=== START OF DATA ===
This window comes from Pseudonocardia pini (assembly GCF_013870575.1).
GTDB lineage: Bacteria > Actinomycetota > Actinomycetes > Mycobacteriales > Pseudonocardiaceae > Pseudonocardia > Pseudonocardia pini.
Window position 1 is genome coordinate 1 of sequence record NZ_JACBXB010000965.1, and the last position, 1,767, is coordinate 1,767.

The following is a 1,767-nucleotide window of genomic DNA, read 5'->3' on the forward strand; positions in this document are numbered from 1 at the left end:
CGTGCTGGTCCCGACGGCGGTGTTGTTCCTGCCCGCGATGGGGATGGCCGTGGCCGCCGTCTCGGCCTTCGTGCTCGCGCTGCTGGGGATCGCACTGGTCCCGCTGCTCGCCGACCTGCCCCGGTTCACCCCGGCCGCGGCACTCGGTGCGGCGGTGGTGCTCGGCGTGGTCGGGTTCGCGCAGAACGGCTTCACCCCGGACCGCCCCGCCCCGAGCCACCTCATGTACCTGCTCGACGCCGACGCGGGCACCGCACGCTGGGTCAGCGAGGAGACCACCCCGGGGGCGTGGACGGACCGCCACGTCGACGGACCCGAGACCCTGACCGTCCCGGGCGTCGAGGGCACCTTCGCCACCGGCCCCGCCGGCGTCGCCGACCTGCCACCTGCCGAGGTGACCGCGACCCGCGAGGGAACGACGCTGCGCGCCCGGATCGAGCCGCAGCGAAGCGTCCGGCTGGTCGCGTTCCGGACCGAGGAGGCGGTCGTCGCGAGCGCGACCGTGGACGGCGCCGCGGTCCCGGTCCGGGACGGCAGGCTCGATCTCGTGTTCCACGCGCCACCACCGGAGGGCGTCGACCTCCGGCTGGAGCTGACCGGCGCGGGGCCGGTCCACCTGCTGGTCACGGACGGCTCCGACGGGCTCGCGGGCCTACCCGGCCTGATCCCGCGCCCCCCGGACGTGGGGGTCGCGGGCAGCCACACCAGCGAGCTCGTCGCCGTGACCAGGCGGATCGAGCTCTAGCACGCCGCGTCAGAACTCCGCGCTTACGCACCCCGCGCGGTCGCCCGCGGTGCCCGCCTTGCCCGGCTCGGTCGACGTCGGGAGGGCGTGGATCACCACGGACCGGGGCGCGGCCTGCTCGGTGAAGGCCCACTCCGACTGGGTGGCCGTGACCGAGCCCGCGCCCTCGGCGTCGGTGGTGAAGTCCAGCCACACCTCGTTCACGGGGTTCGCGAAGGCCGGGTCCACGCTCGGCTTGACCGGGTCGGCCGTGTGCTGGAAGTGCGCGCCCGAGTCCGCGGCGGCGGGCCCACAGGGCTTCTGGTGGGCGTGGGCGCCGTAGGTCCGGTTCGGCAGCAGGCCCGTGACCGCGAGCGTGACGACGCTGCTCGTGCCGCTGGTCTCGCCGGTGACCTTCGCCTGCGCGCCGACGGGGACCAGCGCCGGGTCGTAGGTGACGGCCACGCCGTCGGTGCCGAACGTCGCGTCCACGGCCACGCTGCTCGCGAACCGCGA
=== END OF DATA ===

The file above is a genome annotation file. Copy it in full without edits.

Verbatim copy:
This window comes from Pseudonocardia pini (assembly GCF_013870575.1).
GTDB lineage: Bacteria > Actinomycetota > Actinomycetes > Mycobacteriales > Pseudonocardiaceae > Pseudonocardia > Pseudonocardia pini.
Window position 1 is genome coordinate 1 of sequence record NZ_JACBXB010000965.1, and the last position, 1,767, is coordinate 1,767.

The following is a 1,767-nucleotide window of genomic DNA, read 5'->3' on the forward strand; positions in this document are numbered from 1 at the left end:
CGTGCTGGTCCCGACGGCGGTGTTGTTCCTGCCCGCGATGGGGATGGCCGTGGCCGCCGTCTCGGCCTTCGTGCTCGCGCTGCTGGGGATCGCACTGGTCCCGCTGCTCGCCGACCTGCCCCGGTTCACCCCGGCCGCGGCACTCGGTGCGGCGGTGGTGCTCGGCGTGGTCGGGTTCGCGCAGAACGGCTTCACCCCGGACCGCCCCGCCCCGAGCCACCTCATGTACCTGCTCGACGCCGACGCGGGCACCGCACGCTGGGTCAGCGAGGAGACCACCCCGGGGGCGTGGACGGACCGCCACGTCGACGGACCCGAGACCCTGACCGTCCCGGGCGTCGAGGGCACCTTCGCCACCGGCCCCGCCGGCGTCGCCGACCTGCCACCTGCCGAGGTGACCGCGACCCGCGAGGGAACGACGCTGCGCGCCCGGATCGAGCCGCAGCGAAGCGTCCGGCTGGTCGCGTTCCGGACCGAGGAGGCGGTCGTCGCGAGCGCGACCGTGGACGGCGCCGCGGTCCCGGTCCGGGACGGCAGGCTCGATCTCGTGTTCCACGCGCCACCACCGGAGGGCGTCGACCTCCGGCTGGAGCTGACCGGCGCGGGGCCGGTCCACCTGCTGGTCACGGACGGCTCCGACGGGCTCGCGGGCCTACCCGGCCTGATCCCGCGCCCCCCGGACGTGGGGGTCGCGGGCAGCCACACCAGCGAGCTCGTCGCCGTGACCAGGCGGATCGAGCTCTAGCACGCCGCGTCAGAACTCCGCGCTTACGCACCCCGCGCGGTCGCCCGCGGTGCCCGCCTTGCCCGGCTCGGTCGACGTCGGGAGGGCGTGGATCACCACGGACCGGGGCGCGGCCTGCTCGGTGAAGGCCCACTCCGACTGGGTGGCCGTGACCGAGCCCGCGCCCTCGGCGTCGGTGGTGAAGTCCAGCCACACCTCGTTCACGGGGTTCGCGAAGGCCGGGTCCACGCTCGGCTTGACCGGGTCGGCCGTGTGCTGGAAGTGCGCGCCCGAGTCCGCGGCGGCGGGCCCACAGGGCTTCTGGTGGGCGTGGGCGCCGTAGGTCCGGTTCGGCAGCAGGCCCGTGACCGCGAGCGTGACGACGCTGCTCGTGCCGCTGGTCTCGCCGGTGACCTTCGCCTGCGCGCCGACGGGGACCAGCGCCGGGTCGTAGGTGACGGCCACGCCGTCGGTGCCGAACGTCGCGTCCACGGCCACGCTGCTCGCGAACCGCGA